There is a rising tide of hate and polarization in America and beyond. One need only to look at the recent attack on the Capitol to see hate and antisemitism on display. Recently released data crimes shows hate crimes at a 16-year high, according to the FBI. The most recent study on antisemitism by the ADL shows that the number of incidents in 2019 were the highest since they began reporting in 1979. Ohio is not immune to this current trend.
Antisemitism on both sides of the ideological spectrum, exhibited in new and sometimes deadly ways, demands that communities find ways to combat it. One of the best approaches to combating it is to build allies and an understanding that hate against one group of people impacts us all.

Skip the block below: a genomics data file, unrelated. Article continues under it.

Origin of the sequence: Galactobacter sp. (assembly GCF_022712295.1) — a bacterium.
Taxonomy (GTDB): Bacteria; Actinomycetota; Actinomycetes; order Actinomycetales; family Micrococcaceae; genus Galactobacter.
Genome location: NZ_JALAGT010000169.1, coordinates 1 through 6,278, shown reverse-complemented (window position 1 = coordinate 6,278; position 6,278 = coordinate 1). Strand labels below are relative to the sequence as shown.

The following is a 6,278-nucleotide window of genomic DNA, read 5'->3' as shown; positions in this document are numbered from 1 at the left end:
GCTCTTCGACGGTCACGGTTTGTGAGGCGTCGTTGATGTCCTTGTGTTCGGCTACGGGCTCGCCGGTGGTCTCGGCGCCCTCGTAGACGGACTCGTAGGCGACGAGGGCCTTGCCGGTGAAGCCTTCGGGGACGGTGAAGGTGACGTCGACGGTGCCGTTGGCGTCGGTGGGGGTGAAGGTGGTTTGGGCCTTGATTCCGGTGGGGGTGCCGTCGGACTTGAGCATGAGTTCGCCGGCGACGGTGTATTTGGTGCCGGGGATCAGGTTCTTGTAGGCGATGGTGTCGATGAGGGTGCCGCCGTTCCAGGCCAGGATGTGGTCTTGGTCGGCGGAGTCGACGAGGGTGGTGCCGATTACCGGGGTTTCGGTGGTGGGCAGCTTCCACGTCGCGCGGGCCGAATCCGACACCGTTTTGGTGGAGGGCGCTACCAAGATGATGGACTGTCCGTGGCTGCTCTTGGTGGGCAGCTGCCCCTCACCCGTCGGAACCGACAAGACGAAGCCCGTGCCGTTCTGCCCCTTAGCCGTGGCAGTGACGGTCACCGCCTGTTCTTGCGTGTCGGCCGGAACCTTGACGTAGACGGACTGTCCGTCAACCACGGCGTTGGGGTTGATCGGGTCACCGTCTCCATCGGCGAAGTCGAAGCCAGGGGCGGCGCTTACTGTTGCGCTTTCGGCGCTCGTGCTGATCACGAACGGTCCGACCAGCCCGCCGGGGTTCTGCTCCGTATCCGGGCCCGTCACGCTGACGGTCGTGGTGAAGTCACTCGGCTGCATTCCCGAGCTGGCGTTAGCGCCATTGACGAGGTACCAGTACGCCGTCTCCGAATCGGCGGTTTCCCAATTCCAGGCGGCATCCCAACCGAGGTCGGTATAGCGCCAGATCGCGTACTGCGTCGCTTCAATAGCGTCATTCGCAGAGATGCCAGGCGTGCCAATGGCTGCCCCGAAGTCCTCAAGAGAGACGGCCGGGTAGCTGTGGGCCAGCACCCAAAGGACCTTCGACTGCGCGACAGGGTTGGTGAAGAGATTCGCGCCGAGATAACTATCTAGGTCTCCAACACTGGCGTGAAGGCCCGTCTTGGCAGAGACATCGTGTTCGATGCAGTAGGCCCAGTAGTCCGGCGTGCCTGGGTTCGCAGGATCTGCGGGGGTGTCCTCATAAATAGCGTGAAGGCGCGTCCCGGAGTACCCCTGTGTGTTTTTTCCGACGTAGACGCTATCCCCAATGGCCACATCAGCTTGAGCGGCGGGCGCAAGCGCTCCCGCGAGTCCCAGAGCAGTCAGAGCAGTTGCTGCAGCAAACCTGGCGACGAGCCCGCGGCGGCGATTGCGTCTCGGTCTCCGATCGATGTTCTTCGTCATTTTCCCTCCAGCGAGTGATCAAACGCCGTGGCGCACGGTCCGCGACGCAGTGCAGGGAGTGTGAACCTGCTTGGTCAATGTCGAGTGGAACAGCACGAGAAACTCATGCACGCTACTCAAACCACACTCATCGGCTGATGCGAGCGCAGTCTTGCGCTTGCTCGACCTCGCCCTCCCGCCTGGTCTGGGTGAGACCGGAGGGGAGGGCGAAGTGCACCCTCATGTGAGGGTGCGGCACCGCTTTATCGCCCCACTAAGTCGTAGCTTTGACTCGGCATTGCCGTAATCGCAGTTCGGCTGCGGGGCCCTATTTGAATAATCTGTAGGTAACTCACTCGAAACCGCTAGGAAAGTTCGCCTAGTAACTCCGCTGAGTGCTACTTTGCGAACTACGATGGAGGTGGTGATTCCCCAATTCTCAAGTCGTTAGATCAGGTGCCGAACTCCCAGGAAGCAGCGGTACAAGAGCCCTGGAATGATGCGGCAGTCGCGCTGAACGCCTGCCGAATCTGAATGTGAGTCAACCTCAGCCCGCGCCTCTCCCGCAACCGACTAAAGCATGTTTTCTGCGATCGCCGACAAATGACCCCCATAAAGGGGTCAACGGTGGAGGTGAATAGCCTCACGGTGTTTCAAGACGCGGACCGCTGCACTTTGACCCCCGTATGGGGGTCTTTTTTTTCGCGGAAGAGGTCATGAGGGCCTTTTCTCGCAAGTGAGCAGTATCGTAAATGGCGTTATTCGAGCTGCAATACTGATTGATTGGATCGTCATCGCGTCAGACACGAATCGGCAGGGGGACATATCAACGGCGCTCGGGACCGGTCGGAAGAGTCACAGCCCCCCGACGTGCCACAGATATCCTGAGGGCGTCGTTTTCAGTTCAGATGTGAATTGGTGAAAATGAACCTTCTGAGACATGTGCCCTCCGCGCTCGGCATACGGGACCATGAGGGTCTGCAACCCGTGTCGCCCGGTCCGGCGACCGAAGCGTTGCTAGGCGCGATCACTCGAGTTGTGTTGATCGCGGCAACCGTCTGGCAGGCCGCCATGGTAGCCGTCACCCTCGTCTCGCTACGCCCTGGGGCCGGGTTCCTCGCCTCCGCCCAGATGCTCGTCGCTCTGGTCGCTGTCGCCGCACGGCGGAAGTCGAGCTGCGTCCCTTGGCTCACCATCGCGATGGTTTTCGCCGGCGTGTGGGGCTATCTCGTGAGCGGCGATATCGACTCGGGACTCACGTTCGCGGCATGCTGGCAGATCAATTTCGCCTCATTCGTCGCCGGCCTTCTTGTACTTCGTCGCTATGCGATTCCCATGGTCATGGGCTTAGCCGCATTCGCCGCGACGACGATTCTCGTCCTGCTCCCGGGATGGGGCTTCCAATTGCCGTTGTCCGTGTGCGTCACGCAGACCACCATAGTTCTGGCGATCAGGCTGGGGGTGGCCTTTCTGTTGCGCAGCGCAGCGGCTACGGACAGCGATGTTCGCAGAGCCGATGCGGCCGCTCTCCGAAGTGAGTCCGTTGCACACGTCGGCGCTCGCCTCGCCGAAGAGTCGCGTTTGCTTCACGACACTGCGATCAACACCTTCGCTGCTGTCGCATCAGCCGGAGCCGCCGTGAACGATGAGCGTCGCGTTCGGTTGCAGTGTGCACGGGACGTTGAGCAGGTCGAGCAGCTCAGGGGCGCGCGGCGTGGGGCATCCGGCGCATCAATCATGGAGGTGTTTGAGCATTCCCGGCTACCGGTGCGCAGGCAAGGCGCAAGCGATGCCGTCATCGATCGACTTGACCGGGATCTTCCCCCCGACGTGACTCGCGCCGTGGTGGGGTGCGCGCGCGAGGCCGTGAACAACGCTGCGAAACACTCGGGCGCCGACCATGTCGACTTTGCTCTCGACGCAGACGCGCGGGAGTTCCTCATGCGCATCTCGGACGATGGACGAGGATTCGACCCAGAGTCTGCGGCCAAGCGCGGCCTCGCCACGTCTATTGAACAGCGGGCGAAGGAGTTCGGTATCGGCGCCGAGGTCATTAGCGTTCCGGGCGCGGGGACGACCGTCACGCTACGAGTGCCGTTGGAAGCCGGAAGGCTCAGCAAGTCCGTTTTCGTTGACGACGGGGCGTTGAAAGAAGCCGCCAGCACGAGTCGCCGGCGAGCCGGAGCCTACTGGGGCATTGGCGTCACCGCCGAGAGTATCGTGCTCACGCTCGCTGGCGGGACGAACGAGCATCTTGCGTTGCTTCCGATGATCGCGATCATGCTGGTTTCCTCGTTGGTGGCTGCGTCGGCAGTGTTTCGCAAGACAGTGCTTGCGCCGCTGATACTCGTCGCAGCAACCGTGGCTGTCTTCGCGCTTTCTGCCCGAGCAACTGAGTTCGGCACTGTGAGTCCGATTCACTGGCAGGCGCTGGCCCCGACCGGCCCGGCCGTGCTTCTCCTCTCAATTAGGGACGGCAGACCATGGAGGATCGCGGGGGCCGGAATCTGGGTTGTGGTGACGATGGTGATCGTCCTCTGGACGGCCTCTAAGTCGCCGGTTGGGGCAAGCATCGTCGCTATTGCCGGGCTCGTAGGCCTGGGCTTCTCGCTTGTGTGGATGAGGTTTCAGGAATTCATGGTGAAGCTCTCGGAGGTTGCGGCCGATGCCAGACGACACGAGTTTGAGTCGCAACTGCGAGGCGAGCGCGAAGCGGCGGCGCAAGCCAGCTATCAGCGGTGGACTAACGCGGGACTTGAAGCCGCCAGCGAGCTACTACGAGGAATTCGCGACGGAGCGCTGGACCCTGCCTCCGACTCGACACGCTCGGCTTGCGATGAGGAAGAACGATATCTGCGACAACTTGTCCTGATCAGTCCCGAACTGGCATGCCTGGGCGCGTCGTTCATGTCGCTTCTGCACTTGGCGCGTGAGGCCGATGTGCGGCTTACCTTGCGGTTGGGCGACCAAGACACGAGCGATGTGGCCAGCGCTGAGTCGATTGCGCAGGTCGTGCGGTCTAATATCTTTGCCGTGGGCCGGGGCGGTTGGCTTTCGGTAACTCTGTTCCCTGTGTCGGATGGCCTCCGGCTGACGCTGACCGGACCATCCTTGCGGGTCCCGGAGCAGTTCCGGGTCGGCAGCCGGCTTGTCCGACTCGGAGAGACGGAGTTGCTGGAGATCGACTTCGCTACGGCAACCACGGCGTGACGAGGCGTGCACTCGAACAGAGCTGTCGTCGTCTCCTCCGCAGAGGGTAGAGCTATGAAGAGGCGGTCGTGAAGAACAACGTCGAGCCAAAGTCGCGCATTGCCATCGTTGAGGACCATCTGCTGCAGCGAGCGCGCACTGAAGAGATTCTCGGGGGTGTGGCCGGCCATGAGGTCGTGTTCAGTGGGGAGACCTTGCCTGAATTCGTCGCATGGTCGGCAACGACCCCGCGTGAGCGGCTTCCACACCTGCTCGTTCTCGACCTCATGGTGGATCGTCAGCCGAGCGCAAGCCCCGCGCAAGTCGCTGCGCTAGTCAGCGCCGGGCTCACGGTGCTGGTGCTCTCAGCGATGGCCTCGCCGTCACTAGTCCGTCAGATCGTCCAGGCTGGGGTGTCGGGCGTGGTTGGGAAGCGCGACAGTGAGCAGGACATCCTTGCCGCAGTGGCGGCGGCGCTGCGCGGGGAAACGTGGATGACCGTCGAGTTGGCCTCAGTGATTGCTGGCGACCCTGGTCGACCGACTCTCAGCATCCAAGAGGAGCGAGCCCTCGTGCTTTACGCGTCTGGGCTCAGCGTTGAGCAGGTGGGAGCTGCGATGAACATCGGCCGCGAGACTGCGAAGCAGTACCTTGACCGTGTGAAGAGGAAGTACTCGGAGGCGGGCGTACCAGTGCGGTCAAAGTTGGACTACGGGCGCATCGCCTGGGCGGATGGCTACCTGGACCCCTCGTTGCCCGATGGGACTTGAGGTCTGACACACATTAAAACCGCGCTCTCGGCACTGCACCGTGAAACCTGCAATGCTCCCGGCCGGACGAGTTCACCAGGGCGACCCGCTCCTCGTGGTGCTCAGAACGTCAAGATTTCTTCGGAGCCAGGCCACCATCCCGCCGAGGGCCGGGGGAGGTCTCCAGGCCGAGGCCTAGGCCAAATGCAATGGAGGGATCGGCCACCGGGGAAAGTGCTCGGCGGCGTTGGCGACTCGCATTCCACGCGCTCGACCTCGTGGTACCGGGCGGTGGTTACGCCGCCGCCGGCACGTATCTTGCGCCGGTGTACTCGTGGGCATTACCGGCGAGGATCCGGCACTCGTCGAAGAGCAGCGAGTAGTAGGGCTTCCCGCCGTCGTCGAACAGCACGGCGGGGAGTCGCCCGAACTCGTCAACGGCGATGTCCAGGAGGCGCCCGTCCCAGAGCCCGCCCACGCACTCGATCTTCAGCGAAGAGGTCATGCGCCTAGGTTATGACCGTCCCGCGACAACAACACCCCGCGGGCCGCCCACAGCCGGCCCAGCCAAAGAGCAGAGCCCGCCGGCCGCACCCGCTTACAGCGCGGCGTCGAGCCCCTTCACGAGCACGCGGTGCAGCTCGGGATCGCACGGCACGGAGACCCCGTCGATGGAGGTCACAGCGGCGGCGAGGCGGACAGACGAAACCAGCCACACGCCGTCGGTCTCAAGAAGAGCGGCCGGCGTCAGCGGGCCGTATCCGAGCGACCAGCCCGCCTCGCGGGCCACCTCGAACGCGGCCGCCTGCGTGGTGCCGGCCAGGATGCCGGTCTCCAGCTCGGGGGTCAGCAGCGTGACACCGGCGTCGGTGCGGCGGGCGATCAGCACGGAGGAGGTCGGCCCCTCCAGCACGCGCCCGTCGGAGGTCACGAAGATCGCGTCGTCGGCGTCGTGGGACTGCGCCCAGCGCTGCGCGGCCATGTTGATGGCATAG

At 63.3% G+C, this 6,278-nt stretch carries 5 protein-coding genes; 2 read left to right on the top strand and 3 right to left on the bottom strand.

Join the Nancy and David Wolf Holocaust and Humanity Center and the Jewish Community Relations Council of Cincinnati for “Hate at Home: Antisemitism and Why it Matters Today,” as we discuss how antisemitism has changed over time. From the Holocaust in Europe to contemporary antisemitism and hate in our own state, be inspired to combat antisemitism and other forms of extremism in your own communities.